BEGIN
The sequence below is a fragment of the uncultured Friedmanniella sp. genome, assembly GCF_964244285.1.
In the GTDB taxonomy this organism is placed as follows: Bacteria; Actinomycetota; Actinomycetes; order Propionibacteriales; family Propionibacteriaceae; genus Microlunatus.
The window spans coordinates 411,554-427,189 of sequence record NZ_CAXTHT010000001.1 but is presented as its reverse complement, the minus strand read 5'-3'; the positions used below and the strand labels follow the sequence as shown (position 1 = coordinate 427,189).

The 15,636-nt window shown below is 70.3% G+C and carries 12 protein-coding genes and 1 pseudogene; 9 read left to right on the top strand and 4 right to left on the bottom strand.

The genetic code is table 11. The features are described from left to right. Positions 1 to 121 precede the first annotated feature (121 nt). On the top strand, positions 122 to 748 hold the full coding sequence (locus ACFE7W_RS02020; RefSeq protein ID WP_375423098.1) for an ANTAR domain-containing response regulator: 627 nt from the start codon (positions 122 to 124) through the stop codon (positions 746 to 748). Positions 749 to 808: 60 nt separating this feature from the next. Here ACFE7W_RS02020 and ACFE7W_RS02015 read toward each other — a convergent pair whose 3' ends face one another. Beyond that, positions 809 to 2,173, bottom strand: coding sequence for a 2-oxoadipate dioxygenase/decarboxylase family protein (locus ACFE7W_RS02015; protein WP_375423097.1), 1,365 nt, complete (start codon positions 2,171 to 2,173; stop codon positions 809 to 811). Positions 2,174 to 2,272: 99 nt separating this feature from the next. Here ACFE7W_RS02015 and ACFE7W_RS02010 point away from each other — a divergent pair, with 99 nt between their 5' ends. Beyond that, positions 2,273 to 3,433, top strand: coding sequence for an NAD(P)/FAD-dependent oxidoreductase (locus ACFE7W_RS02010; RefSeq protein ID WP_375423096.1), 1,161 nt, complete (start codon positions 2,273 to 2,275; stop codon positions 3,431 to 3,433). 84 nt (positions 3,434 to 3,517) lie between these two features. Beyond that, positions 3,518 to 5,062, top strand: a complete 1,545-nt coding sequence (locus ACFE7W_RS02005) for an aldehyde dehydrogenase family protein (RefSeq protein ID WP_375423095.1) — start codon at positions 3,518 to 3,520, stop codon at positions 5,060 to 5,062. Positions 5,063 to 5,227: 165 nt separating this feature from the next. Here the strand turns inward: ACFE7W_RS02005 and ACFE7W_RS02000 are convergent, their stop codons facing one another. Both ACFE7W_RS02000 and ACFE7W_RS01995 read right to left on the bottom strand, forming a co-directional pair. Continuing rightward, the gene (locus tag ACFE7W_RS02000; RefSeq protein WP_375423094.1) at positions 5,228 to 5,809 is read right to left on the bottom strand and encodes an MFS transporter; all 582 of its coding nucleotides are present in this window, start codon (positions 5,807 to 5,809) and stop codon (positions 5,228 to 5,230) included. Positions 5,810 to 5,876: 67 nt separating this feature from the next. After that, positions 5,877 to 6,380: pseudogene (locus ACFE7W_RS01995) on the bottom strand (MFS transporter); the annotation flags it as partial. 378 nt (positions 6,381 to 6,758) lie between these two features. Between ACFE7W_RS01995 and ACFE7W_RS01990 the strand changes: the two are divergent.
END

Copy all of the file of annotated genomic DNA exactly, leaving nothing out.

The sequence below is a fragment of the uncultured Friedmanniella sp. genome, assembly GCF_964244285.1.
In the GTDB taxonomy this organism is placed as follows: Bacteria; Actinomycetota; Actinomycetes; order Propionibacteriales; family Propionibacteriaceae; genus Microlunatus.
The window spans coordinates 411,554-427,189 of sequence record NZ_CAXTHT010000001.1 but is presented as its reverse complement, the minus strand read 5'-3'; the positions used below and the strand labels follow the sequence as shown (position 1 = coordinate 427,189).

The 15,636-nt window shown below is 70.3% G+C and carries 12 protein-coding genes and 1 pseudogene; 9 read left to right on the top strand and 4 right to left on the bottom strand.

The genetic code is table 11. The features are described from left to right. Positions 1 to 121 precede the first annotated feature (121 nt). On the top strand, positions 122 to 748 hold the full coding sequence (locus ACFE7W_RS02020; RefSeq protein ID WP_375423098.1) for an ANTAR domain-containing response regulator: 627 nt from the start codon (positions 122 to 124) through the stop codon (positions 746 to 748). Positions 749 to 808: 60 nt separating this feature from the next. Here ACFE7W_RS02020 and ACFE7W_RS02015 read toward each other — a convergent pair whose 3' ends face one another. Beyond that, positions 809 to 2,173, bottom strand: coding sequence for a 2-oxoadipate dioxygenase/decarboxylase family protein (locus ACFE7W_RS02015; protein WP_375423097.1), 1,365 nt, complete (start codon positions 2,171 to 2,173; stop codon positions 809 to 811). Positions 2,174 to 2,272: 99 nt separating this feature from the next. Here ACFE7W_RS02015 and ACFE7W_RS02010 point away from each other — a divergent pair, with 99 nt between their 5' ends. Beyond that, positions 2,273 to 3,433, top strand: coding sequence for an NAD(P)/FAD-dependent oxidoreductase (locus ACFE7W_RS02010; RefSeq protein ID WP_375423096.1), 1,161 nt, complete (start codon positions 2,273 to 2,275; stop codon positions 3,431 to 3,433). 84 nt (positions 3,434 to 3,517) lie between these two features. Beyond that, positions 3,518 to 5,062, top strand: a complete 1,545-nt coding sequence (locus ACFE7W_RS02005) for an aldehyde dehydrogenase family protein (RefSeq protein ID WP_375423095.1) — start codon at positions 3,518 to 3,520, stop codon at positions 5,060 to 5,062. Positions 5,063 to 5,227: 165 nt separating this feature from the next. Here the strand turns inward: ACFE7W_RS02005 and ACFE7W_RS02000 are convergent, their stop codons facing one another. Both ACFE7W_RS02000 and ACFE7W_RS01995 read right to left on the bottom strand, forming a co-directional pair. Continuing rightward, the gene (locus tag ACFE7W_RS02000; RefSeq protein WP_375423094.1) at positions 5,228 to 5,809 is read right to left on the bottom strand and encodes an MFS transporter; all 582 of its coding nucleotides are present in this window, start codon (positions 5,807 to 5,809) and stop codon (positions 5,228 to 5,230) included. Positions 5,810 to 5,876: 67 nt separating this feature from the next. After that, positions 5,877 to 6,380: pseudogene (locus ACFE7W_RS01995) on the bottom strand (MFS transporter); the annotation flags it as partial. 378 nt (positions 6,381 to 6,758) lie between these two features. Between ACFE7W_RS01995 and ACFE7W_RS01990 the strand changes: the two are divergent.